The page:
By prioritising business development funding that supports remote workers with care responsibilities, the government can better support working women and improve conditions for rural entrepreneurs.
The national conversion on the complex challenges facing people with care responsibilities and working remotely is overdue. It’s not a new conversion, of course, and unfortunately, it took a major crisis to put the issue on the map. Still, I welcome the discussion as an advocate of diversifying the ways entrepreneurs and small businesses are supported in the UK.
When I relocated from Glasgow to Dunoon nearly a decade ago, I left secure employment to work as a freelance designer and business consultant. This meant stepping out on my own while also becoming the primary carer for two young children. Of course, I’d also be running a business in a rural context for the first time.
Needless to say, maintaining the professional network I needed to build my consultancy became considerably more difficult, even with digital solutions.
Fortunately, local connections emerged. I met other people, many of them mothers or carers for elderly parents, who maintained part-time jobs in the closest city or freelanced, like me. These were highly skilled, ambitious women who, also like me, struggled to stay in constant employment because of the obvious disadvantages facing them as rural entrepreneurs and workers. To keep momentum, they frequently accepted volunteer positions or billed sub-standard rates to retain clients. This allowed them to sustain themselves and a fragile local economy.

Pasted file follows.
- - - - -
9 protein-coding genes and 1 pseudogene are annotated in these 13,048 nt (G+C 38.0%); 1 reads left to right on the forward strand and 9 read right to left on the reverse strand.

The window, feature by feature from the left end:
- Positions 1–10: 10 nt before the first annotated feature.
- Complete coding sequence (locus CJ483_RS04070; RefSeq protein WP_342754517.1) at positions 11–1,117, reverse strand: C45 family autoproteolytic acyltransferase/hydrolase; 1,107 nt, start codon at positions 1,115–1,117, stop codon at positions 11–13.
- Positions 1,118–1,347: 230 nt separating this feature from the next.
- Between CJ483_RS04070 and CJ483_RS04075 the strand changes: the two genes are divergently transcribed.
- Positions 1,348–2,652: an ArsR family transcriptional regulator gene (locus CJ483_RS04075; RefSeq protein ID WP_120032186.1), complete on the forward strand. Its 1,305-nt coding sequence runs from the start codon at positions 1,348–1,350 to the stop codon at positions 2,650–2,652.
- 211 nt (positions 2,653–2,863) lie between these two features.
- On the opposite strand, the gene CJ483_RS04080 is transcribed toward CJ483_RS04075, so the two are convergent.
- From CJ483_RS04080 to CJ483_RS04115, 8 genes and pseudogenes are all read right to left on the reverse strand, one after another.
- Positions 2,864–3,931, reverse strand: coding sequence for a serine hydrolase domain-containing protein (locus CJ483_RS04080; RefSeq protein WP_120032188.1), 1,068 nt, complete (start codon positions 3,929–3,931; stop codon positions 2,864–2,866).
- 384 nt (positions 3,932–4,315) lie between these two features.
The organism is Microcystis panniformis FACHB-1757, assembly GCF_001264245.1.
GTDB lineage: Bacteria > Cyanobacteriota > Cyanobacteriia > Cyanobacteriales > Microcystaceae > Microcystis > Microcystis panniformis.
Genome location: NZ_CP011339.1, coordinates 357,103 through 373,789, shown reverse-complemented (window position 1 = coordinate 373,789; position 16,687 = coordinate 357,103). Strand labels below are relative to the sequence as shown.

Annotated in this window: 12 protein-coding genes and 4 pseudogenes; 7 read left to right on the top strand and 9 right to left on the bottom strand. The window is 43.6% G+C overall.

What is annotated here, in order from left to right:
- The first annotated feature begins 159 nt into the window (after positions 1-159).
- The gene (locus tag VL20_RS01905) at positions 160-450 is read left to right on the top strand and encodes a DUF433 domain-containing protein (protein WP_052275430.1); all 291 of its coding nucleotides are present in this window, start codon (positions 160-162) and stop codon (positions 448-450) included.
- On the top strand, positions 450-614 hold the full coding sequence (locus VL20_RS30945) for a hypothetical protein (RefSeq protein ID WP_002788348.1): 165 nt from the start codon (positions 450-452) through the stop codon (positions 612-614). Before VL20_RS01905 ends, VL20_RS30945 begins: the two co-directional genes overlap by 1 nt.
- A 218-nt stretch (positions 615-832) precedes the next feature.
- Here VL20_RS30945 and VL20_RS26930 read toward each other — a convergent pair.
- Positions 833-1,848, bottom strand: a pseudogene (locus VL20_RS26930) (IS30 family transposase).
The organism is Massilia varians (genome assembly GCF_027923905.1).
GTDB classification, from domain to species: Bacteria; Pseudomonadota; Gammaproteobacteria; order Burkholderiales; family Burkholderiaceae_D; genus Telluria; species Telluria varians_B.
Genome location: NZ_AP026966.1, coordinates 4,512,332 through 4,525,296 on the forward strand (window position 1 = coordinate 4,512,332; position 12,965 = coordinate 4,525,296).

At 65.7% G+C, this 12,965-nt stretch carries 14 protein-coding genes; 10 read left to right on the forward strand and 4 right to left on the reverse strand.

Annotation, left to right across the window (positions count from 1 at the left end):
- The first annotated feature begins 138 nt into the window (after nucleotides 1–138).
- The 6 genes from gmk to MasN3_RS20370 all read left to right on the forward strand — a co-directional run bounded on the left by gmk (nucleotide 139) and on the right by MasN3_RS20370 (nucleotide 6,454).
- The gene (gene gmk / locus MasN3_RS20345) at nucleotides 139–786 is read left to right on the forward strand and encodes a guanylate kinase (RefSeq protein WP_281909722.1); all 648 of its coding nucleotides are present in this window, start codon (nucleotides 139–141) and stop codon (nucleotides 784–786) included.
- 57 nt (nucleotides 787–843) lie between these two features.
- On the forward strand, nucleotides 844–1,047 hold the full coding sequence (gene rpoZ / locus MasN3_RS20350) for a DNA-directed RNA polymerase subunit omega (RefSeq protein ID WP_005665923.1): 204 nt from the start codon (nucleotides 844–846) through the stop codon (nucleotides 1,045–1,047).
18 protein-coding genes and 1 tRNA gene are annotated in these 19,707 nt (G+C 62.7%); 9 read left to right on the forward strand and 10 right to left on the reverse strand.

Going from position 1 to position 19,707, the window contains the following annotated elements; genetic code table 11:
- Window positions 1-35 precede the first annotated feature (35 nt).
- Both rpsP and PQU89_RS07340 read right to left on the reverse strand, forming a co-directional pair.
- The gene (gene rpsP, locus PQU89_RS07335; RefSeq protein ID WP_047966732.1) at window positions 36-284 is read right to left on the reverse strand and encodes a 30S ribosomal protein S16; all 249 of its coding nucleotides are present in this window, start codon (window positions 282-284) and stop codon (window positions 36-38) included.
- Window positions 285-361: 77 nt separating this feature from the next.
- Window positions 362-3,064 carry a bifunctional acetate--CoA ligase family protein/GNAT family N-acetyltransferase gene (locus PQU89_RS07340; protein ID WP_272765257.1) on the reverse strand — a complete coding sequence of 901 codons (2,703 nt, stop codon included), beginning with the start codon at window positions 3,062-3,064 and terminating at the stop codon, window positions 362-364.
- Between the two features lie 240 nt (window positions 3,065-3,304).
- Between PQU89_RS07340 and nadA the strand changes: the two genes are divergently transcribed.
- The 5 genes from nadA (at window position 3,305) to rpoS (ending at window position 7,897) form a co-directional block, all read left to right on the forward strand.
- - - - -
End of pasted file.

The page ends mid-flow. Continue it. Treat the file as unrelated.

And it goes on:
Now, when we talk about the impact of remote working on women and others with carer responsibilities, I hear echoes of my conversations with people operating rural businesses. Their experiences should be seen as a lesson in the risks of underserving our national workforce.
Business development agencies can learn from rural enterprise
Last year, Tacit-Tacit completed research on the unmet enterprise support needs of freelancers, home-based workers and micro-enterprises in Dunoon. I mapped original data from surveys, site visits, formal and informal interviews over key economic policies and current business development schemes.
To complete this research, I had to overcome the paradox of gathering data on an invisible workforce. My solution was Dunoon and Cowal Co-works, a place-based network for a cross-section of workers and those juggling various roles to generate income locally (again, not all jobs fit into job classification codes).
The co-work group proved fertile ground for investigating the diversity of rural enterprise. We welcomed software developers coding solutions for global clients, marketers consulting clients across Scotland, experts organising archaeological digs abroad and health and wellness specialists serving people across the UK. We were joined by people starting their entrepreneurial journey and those picking up their careers where they’d left off.